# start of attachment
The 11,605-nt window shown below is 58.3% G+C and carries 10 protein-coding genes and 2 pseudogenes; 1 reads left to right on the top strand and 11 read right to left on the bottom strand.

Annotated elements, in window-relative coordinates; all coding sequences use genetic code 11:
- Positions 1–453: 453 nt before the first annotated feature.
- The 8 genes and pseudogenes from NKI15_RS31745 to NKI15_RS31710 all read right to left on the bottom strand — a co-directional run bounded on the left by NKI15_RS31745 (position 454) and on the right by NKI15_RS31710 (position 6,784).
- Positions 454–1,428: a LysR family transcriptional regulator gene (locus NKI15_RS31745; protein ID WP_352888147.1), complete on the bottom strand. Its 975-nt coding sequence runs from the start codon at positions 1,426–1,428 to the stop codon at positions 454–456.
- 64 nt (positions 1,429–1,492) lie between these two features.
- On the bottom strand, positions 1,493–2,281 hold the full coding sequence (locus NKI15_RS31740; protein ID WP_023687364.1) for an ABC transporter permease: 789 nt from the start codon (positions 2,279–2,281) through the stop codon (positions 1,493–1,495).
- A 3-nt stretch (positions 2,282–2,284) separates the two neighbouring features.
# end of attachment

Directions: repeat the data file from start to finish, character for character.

The 11,605-nt window shown below is 58.3% G+C and carries 10 protein-coding genes and 2 pseudogenes; 1 reads left to right on the top strand and 11 read right to left on the bottom strand.

Annotated elements, in window-relative coordinates; all coding sequences use genetic code 11:
- Positions 1–453: 453 nt before the first annotated feature.
- The 8 genes and pseudogenes from NKI15_RS31745 to NKI15_RS31710 all read right to left on the bottom strand — a co-directional run bounded on the left by NKI15_RS31745 (position 454) and on the right by NKI15_RS31710 (position 6,784).
- Positions 454–1,428: a LysR family transcriptional regulator gene (locus NKI15_RS31745; protein ID WP_352888147.1), complete on the bottom strand. Its 975-nt coding sequence runs from the start codon at positions 1,426–1,428 to the stop codon at positions 454–456.
- 64 nt (positions 1,429–1,492) lie between these two features.
- On the bottom strand, positions 1,493–2,281 hold the full coding sequence (locus NKI15_RS31740; protein ID WP_023687364.1) for an ABC transporter permease: 789 nt from the start codon (positions 2,279–2,281) through the stop codon (positions 1,493–1,495).
- A 3-nt stretch (positions 2,282–2,284) separates the two neighbouring features.